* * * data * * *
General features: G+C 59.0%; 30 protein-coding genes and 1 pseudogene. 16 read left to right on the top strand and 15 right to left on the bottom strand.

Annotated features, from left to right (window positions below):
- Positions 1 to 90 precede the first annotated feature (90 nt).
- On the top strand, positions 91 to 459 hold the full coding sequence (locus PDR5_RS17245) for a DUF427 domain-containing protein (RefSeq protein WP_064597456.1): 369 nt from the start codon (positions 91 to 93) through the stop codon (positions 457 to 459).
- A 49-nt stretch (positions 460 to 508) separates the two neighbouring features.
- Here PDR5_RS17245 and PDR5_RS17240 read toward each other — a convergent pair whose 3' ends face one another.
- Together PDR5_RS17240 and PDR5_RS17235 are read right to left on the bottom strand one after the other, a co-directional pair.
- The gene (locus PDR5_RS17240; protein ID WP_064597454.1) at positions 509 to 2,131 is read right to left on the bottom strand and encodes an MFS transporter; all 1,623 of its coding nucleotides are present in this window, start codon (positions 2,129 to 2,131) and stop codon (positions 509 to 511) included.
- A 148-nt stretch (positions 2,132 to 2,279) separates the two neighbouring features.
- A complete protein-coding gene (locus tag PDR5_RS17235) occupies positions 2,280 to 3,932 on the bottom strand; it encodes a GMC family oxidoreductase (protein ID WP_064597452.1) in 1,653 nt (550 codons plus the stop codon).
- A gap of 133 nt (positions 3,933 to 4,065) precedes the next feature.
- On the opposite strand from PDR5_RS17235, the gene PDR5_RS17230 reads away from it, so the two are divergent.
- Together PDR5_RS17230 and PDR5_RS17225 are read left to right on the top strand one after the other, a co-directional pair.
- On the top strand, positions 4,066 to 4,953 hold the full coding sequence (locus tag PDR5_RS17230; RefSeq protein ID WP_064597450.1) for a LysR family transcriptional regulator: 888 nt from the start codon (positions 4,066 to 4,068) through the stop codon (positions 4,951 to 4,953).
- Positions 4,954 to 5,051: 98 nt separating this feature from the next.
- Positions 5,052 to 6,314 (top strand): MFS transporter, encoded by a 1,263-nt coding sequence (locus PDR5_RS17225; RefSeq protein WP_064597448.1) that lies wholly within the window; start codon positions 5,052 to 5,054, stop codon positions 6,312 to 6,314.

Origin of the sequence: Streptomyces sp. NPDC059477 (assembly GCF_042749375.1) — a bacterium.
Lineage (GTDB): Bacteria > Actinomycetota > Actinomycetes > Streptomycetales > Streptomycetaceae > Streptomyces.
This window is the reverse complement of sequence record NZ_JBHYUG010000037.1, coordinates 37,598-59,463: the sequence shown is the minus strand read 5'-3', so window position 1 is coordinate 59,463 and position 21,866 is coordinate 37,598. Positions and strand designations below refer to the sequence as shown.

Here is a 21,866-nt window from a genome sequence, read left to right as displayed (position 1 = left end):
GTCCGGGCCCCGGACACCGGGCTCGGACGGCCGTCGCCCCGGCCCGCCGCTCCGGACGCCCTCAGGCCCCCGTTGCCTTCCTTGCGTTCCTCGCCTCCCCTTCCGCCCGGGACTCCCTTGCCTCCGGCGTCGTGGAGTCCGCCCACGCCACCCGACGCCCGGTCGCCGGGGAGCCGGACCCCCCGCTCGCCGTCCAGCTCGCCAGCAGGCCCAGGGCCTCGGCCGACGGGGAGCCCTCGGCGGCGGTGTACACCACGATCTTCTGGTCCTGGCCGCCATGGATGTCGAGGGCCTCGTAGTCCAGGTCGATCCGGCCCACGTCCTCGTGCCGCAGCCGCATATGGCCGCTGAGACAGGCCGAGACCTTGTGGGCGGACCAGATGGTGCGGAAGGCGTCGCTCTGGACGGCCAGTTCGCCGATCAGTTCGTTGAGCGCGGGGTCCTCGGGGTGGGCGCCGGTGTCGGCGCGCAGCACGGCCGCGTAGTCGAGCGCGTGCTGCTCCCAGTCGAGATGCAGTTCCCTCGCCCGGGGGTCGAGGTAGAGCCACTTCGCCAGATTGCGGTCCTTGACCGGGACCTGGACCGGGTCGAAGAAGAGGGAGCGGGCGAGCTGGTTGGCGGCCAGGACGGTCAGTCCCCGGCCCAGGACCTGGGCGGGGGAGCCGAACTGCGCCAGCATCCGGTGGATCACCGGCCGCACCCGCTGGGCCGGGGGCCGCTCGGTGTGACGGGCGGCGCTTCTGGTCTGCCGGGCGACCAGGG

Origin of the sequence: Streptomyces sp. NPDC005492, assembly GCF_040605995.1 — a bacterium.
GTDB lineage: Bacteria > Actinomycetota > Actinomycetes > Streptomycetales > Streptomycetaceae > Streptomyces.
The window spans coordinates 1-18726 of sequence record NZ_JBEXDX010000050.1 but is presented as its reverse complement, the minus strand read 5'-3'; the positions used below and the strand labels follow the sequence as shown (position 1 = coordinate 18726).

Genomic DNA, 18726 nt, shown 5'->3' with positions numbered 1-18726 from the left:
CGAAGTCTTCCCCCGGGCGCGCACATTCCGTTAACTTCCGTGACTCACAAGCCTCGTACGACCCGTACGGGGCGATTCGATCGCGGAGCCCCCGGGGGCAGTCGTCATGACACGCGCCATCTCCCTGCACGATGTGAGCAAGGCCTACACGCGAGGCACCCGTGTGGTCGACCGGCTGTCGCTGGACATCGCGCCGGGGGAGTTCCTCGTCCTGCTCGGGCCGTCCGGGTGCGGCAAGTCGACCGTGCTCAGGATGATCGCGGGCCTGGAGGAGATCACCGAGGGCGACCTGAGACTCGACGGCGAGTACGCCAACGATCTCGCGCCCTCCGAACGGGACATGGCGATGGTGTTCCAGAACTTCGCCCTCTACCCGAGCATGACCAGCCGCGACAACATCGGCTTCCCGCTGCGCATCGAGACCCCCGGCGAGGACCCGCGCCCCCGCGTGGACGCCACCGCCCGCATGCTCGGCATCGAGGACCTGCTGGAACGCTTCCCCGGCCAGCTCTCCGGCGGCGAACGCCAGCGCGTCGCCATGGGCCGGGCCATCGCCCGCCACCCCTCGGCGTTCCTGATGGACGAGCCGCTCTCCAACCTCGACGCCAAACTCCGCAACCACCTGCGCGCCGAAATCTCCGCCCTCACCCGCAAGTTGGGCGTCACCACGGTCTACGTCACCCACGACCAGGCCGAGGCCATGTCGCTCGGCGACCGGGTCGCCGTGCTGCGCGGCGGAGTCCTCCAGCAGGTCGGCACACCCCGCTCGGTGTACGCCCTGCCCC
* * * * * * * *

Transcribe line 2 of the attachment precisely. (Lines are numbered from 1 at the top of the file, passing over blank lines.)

Annotated features, from left to right (window positions below):